Should we celebrate the Jewish New year instead? 


By BibleAsk Team

What is the Jewish New Year / Rosh Hashanah?

The Jewish New Year is called Rosh Hashanah. It falls on the first two days of the Hebrew month of Tishrei, which usually corresponds to September or October in the Gregorian calendar. Rosh Hashanah marks the beginning of the Jewish High Holy Days, or Yamim Nora’im, which culminate with Yom Kippur, the Day of Atonement, ten days later. It’s a time for reflection, introspection, and prayer, as well as joyful celebration and the sounding of the shofar (a ram’s horn).

The Jewish New Year is given in the following Bible passage: “Now the Lord spoke to Moses and Aaron in the land of Egypt, saying, “This month shall be your beginning of months; it shall be the first month of the year to you” (Exodus 12:1-2). According to this passage, “the first month of the year” (Exodus 40:2, 17; Leviticus 23:5; etc.), is also called Abib (Exodus 13:4; 23:15; 34:18; Deuteronomy 16:1). Abib, usually fell in our month of April, which means “ear-month,” because grain was then in the ear.   

After the captivity, Babylonian calendar names were used by the Jews, and Abib became Nisan (Nehemiah 2:1; Esther 3:7). The Israelite year since then started at a different time, perhaps with the month later called Tishri, which equal to our September or October. Later, two calculations were used, one for holy use and the other for civil use. Abib, “the month of ears,” became the first month of the ecclesiastical year, and Tishri became its seventh, also held in great respect by important holidays given at Sinai. The civil year, starting with the month of Tishri, was never forsaken by the Israelites and is still being used today.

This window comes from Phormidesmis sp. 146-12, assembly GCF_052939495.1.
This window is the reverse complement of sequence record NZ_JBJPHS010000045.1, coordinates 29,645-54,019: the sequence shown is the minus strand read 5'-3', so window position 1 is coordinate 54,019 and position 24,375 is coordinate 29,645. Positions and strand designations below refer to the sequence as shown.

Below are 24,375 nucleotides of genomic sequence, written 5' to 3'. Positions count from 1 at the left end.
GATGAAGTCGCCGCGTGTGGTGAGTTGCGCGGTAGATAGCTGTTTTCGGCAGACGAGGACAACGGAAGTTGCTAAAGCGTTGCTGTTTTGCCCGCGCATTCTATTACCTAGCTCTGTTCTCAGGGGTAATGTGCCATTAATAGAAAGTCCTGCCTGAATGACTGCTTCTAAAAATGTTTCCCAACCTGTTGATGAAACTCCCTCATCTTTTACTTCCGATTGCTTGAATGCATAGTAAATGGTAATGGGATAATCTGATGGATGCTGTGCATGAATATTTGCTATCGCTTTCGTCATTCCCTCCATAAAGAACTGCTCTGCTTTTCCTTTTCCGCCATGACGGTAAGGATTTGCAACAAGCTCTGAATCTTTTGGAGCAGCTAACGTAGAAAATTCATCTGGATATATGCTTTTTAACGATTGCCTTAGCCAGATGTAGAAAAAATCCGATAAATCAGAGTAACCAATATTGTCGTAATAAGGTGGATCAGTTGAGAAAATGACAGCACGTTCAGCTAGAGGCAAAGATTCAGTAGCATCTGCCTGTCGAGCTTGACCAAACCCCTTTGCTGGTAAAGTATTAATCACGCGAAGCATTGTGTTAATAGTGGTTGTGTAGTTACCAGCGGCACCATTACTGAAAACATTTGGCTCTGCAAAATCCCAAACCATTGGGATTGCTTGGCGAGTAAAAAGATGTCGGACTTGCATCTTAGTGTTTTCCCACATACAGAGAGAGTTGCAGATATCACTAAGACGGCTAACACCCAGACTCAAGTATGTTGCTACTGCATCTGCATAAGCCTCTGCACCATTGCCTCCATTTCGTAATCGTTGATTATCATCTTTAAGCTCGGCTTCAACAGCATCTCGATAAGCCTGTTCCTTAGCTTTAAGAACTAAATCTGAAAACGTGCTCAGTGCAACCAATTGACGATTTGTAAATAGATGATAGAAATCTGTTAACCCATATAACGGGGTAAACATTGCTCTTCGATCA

Should Christians Celebrate the Jewish holidays?  

Christians are no longer obliged to keep the months of the Jewish calendar or the holidays that are attached to them (including the Jewish new year) according to the following passages in Colossians and Ephesians:   

“Having wiped out the handwriting of requirements that was against us, which was contrary to us. And He has taken it out of the way, having nailed it to the cross. Having disarmed principalities and powers, He made a public spectacle of them, triumphing over them in it. So let no one judge you in food or in drink, or regarding a festival or a new moon or sabbaths, which are a shadow of things to come, but the substance is of Christ” (Colossians 2:14-17). 

“Having abolished in His flesh the enmity, that is, the law of commandments contained in ordinances, so as to create in Himself one new man from the two, thus making peace” (Ephesians 2:15).  

There were seven yearly holy days, or festivals, in ancient Israel that were also called sabbaths (Leviticus 23:6–8, 15, 16, 21, 24, 25, 27, 28, 37, 38). These were yearly ceremonial sabbaths of the Mosaic Law.  All the things that the apostle lists in Colossians 2:16 are “shadows,” or types, symbolizing the reality that is Christ. For a shadow has no matter; it is cast by something substantial. The Jewish ceremonies were shadows cast by heavenly realities. Christ’s life, and death are the reality. The yearly holidays’ main importance was in foreshadowing, or pointing to the cross and these ended at the cross (Ephesians 2:15).